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An Election Night Guide

6:00 AM, Nov 6, 2012 • By JEFFREY H. ANDERSON
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2. Win his “must-win” states plus Virginia, Colorado, Iowa, and Nevada (and Nebraska’s 2nd Congressional District) to get to 269, and then win the election by prevailing in New Hampshire, Maine’s 2nd Congressional District, or the House of Representatives.

Obama:

1. Win his “must-win” states plus Virginia, Wisconsin, and two out of four from among Colorado, Nevada, Iowa, and New Hampshire;

2. Win his “must-win” states plus Virginia, Colorado, Nevada, and Iowa;

3. Win his “must-win” states plus Wisconsin, Colorado, Nevada, Iowa, and New Hampshire.

Viable paths to victory without winning Virginia (listed in no particular order):

Romney:

1. Win his “must-win” states plus Ohio, Wisconsin, and Colorado;

2. Win his “must-win” states plus Ohio and either Wisconsin or Colorado, plus two out of three from among Iowa, Nevada, and New Hampshire;

3. Win his “must-win” states plus Ohio, Wisconsin, and either Iowa or Nevada (and Nebraska’s 2nd Congressional District) to get to 269, and then win the election by prevailing in New Hampshire, Maine’s 2nd Congressional District, or the House of Representatives.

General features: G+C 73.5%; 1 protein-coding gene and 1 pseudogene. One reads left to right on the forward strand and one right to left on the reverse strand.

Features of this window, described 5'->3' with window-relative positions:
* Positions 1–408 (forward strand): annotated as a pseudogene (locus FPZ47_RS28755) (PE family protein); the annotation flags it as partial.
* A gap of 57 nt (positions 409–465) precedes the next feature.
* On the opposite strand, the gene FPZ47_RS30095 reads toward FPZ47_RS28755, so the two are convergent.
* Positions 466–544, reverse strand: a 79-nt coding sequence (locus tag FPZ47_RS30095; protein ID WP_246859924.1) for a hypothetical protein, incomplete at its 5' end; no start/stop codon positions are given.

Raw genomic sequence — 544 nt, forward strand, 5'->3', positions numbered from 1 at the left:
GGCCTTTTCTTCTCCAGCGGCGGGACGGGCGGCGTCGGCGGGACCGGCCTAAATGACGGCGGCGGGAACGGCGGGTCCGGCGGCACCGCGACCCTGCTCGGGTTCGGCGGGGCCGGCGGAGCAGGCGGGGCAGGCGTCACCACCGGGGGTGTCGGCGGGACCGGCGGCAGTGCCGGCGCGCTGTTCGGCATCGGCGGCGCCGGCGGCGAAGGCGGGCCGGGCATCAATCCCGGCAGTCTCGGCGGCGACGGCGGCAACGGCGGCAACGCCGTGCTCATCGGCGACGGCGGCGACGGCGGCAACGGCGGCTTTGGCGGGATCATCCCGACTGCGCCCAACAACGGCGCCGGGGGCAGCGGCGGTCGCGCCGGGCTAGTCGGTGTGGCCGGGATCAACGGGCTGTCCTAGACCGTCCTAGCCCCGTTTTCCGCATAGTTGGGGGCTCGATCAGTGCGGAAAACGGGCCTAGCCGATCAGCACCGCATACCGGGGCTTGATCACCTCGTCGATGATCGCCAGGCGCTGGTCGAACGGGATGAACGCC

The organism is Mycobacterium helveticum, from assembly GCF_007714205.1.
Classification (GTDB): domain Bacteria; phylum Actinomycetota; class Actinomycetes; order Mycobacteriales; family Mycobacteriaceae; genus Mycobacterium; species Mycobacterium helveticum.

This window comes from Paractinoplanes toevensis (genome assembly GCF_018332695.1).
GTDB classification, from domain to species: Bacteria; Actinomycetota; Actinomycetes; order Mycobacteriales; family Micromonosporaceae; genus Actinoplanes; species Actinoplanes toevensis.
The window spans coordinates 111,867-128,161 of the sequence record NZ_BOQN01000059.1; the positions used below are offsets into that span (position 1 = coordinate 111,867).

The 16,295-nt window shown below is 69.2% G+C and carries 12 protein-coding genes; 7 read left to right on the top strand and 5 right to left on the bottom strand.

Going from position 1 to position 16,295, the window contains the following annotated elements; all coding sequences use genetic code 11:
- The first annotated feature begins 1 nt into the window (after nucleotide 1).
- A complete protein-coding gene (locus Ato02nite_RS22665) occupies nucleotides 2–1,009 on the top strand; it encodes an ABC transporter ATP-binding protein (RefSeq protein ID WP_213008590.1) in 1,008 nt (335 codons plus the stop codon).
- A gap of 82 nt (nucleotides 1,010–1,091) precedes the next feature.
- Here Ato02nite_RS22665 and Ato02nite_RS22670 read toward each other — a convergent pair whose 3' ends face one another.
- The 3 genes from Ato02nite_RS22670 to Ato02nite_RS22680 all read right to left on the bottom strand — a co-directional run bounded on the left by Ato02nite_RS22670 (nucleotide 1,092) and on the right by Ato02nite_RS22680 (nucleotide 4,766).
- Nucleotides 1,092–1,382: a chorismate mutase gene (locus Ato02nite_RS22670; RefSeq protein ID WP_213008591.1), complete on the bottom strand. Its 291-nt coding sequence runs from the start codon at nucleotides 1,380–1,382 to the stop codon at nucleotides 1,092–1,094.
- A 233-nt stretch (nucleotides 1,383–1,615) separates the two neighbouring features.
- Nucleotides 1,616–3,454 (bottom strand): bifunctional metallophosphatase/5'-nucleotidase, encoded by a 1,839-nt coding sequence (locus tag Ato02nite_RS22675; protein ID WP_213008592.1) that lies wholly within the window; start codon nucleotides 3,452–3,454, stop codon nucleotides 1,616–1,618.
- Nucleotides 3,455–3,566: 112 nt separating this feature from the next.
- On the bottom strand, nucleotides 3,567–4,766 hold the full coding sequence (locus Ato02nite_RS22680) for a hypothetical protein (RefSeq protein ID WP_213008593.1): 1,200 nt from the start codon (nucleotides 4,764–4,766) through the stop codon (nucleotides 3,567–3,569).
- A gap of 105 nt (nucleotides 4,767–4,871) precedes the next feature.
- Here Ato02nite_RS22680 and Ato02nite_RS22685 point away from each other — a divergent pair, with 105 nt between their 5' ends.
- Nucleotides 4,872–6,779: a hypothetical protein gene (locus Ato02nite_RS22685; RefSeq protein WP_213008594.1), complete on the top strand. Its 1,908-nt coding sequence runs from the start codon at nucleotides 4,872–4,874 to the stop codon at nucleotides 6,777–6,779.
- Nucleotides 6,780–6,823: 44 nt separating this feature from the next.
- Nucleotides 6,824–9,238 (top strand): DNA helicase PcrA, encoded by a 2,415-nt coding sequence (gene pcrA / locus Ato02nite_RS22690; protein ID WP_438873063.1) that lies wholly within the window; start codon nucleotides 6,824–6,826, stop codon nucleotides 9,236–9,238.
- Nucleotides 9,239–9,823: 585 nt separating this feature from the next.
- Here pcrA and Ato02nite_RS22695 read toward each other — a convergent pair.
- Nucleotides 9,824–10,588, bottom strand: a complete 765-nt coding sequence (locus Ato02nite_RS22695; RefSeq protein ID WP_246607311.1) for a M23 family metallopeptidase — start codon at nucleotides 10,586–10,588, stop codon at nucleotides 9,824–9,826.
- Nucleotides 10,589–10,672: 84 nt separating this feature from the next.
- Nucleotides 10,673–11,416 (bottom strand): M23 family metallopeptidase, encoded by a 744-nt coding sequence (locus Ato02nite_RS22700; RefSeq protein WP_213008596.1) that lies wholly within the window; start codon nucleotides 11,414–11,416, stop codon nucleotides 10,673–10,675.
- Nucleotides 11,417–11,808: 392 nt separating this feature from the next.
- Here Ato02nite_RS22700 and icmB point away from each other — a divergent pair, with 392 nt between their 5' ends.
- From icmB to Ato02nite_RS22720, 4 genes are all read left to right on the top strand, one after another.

Obama:

1. Win his “must-win” states plus Ohio, Wisconsin, and either Colorado, Nevada, or Iowa;

2. Win his “must-win” states plus Ohio, Colorado, and either Nevada or Iowa (and Maine’s 2nd Congressional District — to get to exactly 270);

3. Win his “must-win” states plus Ohio, Nevada, Iowa, and New Hampshire;

4. Win his “must-win” states plus Wisconsin, Colorado, Nevada, Iowa, and New Hampshire.

Whichever scenario ends up playing out, today will be a day for the ages.  To a large extent, it will decide, as Alexander Hamilton put it in the opening paragraph of Federalist 1, “the fate of an empire in many respects the most interesting in the world.”  As was true 225 years ago, “a wrong election of the part we shall act may … deserve to be considered as the general misfortune of mankind,” while an opposite decision would happily confirm Americans’ capacity to maintain “good government from reflection and choice.”  The matter is now in the citizenry’s hands.

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